Individuals who have supplemental resources (over $2000) can often be in danger of losing public benefits, such as Supplemental Security Income (SSI) and Medicaid.  The question then becomes what to do with the additional resources to ensure benefits can be maintained.  These benefits can either be spent down to keep the person under the $2000 threshold or they can be used to fund a Special Needs Trust (SNT) or an ABLE account.  Both SNTs and ABLE accounts are savings tools that protect eligibility for public programs; however, they do have differences which are described below:



The “ABLE” account is a relatively new planning tool that offers an individual with disabilities a tax-free savings option (similar to a 529 College Savings Plan) that does not interfere with the person’s eligibility for government benefits, such as Supplemental Security Income (SSI) and Medicaid.  The ABLE account is the result of the ABLE (Achieving a Better Life Experience) Act, legislation signed into law in 2014, that allows an individual with a disability to have a tax-preferred savings account without jeopardizing his or her Medicaid and SSI eligibility.  Prior to the ABLE act, the only legal way to save money without jeopardizing eligibility for these benefits was the special needs trust.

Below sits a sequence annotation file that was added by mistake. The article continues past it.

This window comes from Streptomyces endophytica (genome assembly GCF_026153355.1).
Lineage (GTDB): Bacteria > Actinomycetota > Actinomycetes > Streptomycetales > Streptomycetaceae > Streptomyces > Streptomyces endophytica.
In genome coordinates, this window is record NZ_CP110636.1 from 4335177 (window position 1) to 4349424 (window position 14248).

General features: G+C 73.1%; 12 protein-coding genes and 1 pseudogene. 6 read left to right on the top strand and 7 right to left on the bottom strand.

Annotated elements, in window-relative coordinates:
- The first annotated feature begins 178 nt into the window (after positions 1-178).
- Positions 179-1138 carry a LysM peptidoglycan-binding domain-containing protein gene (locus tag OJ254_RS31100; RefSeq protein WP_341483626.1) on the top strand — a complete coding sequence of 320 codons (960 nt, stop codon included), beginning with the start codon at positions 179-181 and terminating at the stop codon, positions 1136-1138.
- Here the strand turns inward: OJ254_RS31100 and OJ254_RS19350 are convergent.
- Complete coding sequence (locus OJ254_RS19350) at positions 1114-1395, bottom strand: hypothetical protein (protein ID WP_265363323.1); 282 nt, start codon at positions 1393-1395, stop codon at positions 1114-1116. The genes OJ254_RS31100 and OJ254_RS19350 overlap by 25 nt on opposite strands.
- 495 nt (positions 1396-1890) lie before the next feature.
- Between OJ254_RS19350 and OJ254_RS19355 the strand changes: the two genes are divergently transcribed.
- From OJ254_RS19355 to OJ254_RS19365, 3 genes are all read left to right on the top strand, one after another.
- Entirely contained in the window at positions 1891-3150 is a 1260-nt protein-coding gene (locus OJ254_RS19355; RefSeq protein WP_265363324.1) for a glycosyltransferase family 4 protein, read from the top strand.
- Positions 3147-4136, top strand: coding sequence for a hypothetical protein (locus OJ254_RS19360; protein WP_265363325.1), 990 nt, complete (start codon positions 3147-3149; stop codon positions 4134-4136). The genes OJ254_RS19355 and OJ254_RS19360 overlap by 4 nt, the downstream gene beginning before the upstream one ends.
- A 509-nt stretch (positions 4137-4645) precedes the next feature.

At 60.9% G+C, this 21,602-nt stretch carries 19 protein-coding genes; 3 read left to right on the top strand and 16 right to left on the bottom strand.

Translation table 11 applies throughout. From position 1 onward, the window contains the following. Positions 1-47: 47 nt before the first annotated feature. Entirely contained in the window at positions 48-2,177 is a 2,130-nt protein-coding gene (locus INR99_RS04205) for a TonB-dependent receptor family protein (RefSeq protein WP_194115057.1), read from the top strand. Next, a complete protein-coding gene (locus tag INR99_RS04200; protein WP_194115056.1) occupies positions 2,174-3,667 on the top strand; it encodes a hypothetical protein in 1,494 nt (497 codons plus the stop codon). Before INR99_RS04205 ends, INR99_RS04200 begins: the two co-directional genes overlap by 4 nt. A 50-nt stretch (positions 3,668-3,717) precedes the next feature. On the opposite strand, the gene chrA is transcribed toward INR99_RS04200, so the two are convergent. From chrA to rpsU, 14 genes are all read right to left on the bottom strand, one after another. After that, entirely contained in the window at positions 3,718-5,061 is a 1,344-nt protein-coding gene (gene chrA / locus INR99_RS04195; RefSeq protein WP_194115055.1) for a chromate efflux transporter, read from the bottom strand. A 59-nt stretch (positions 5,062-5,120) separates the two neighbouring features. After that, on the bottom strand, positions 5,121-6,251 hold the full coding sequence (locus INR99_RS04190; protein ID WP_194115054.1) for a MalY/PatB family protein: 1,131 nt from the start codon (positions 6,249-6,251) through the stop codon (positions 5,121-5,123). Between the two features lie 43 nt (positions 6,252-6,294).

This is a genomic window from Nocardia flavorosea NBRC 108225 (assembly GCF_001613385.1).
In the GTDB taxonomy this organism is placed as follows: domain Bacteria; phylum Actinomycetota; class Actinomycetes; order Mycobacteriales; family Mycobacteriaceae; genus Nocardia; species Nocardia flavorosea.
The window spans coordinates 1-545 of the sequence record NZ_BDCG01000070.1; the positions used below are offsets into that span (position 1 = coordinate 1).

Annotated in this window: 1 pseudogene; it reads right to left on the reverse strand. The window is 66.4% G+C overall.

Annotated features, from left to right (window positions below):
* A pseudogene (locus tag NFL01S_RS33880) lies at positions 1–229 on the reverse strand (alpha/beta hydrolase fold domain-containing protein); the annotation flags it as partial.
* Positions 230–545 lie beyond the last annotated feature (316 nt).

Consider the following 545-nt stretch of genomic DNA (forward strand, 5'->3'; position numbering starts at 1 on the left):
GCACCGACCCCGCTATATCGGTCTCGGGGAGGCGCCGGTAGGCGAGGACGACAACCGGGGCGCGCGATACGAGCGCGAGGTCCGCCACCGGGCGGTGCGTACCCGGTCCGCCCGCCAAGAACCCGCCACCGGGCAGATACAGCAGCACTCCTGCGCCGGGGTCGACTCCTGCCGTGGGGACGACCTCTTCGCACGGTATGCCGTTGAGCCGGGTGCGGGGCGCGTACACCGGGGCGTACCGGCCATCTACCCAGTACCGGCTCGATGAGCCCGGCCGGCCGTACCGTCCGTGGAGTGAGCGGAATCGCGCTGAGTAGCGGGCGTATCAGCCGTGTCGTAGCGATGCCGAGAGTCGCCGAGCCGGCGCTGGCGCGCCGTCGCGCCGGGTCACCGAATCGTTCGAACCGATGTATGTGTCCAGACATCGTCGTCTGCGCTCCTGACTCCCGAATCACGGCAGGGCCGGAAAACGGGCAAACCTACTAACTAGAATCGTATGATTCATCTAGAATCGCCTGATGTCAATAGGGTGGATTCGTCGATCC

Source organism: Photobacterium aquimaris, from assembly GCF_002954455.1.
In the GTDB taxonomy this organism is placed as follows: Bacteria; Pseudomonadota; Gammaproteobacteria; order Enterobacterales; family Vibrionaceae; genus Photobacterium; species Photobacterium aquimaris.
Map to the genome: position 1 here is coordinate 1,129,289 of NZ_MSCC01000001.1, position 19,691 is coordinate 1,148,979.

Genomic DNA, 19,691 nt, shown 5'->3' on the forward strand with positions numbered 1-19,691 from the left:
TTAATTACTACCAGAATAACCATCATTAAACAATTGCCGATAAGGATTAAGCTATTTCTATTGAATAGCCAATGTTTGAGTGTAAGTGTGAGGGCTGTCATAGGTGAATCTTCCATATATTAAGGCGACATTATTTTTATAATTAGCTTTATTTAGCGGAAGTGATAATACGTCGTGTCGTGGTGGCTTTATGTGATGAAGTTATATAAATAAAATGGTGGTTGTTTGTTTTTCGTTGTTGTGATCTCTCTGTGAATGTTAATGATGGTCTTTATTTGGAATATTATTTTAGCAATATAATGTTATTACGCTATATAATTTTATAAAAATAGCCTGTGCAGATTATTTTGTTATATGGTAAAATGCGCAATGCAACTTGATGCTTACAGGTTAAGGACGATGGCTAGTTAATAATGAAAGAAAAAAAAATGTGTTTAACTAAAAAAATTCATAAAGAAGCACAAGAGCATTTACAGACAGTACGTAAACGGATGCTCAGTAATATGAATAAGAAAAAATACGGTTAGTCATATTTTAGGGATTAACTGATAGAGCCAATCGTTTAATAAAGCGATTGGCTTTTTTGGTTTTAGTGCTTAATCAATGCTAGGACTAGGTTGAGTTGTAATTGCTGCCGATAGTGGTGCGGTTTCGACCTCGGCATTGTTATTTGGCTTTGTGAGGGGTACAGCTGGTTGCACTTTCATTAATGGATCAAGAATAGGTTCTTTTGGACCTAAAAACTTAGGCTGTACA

The special needs trust (SNT) – which is established by placing funds and other assets under the control of a trustee – is a legal document that is designed solely for the financial protection of an individual with a disability.  There are several ways in which a SNT can be funded and managed.  Family members can gift assets and leave inheritances to a person with disabilities during their lifetime of the grantor or at their death.  These are third party trusts, as the funds used to set up the trust are from someone other than the beneficiary.  First party trusts are funded by the beneficiary’s assets.  A first party trust can be set up for a specific individual, or an individual can become part of pooled first party trust.  Pooled trusts are administered by nonprofit organizations, funds are pooled together for investment purposes and each beneficiary has a sub account.  Attorney counsel would need to be sought for the establishment of a private first or third-party trusts.  There are several organizations that offer pooled third-party trusts, including Life Enrichment and Colorado Funds for People with Disabilities.


For more information including eligibility, establishment and management, contribution limits, investment options, use of funds, fees, Medicaid payback and more, Overture is happy to help answer questions and point you in the right direction. To receive more specific recommendations on enrollment and future investment opportunities, we highly recommend you connect with an ABLE or SNT expert.